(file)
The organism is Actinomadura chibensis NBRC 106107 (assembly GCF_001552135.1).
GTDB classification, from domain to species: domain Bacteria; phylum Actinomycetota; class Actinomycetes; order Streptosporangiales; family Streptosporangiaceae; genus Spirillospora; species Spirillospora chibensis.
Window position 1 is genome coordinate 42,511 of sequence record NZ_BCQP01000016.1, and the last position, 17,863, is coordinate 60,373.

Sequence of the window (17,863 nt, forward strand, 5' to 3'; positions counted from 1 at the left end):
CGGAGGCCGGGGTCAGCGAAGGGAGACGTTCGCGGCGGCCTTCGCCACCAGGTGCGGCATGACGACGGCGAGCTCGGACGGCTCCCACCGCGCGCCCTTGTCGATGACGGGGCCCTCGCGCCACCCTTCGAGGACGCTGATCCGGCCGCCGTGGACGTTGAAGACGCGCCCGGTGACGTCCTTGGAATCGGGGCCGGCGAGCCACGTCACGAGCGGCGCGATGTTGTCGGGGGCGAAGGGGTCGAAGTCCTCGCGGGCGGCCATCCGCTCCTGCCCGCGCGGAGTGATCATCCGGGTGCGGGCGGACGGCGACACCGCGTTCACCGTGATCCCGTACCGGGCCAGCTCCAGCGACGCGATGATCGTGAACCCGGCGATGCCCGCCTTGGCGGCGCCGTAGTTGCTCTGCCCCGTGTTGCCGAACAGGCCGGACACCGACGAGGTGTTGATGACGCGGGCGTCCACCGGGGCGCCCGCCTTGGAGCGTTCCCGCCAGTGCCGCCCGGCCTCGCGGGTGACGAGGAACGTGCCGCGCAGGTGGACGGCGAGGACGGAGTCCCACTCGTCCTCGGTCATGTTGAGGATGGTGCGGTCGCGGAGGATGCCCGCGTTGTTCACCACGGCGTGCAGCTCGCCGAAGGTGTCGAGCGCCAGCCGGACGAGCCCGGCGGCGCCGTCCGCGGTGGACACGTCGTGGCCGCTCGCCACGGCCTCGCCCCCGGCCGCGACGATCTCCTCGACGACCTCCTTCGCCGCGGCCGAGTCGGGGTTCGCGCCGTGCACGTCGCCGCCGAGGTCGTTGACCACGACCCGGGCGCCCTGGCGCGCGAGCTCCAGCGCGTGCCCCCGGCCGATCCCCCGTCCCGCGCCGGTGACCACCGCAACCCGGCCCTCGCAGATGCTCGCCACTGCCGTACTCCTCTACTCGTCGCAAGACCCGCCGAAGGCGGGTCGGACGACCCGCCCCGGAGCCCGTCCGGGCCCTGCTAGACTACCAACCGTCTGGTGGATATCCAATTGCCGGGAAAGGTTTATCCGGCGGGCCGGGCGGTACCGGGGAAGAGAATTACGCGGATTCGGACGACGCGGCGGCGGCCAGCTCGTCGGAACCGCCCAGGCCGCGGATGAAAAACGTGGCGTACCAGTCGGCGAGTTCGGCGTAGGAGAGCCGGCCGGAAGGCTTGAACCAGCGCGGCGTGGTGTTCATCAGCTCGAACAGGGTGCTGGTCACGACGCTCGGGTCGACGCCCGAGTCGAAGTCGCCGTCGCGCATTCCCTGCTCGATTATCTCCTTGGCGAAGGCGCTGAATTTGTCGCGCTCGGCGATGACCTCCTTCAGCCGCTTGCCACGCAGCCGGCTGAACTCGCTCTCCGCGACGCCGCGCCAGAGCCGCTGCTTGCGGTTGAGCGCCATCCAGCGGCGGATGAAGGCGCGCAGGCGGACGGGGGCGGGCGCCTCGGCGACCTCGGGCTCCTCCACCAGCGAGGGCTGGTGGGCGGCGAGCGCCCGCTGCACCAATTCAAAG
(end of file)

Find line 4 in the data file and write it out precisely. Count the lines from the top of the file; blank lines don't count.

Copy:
Sequence of the window (17,863 nt, forward strand, 5' to 3'; positions counted from 1 at the left end):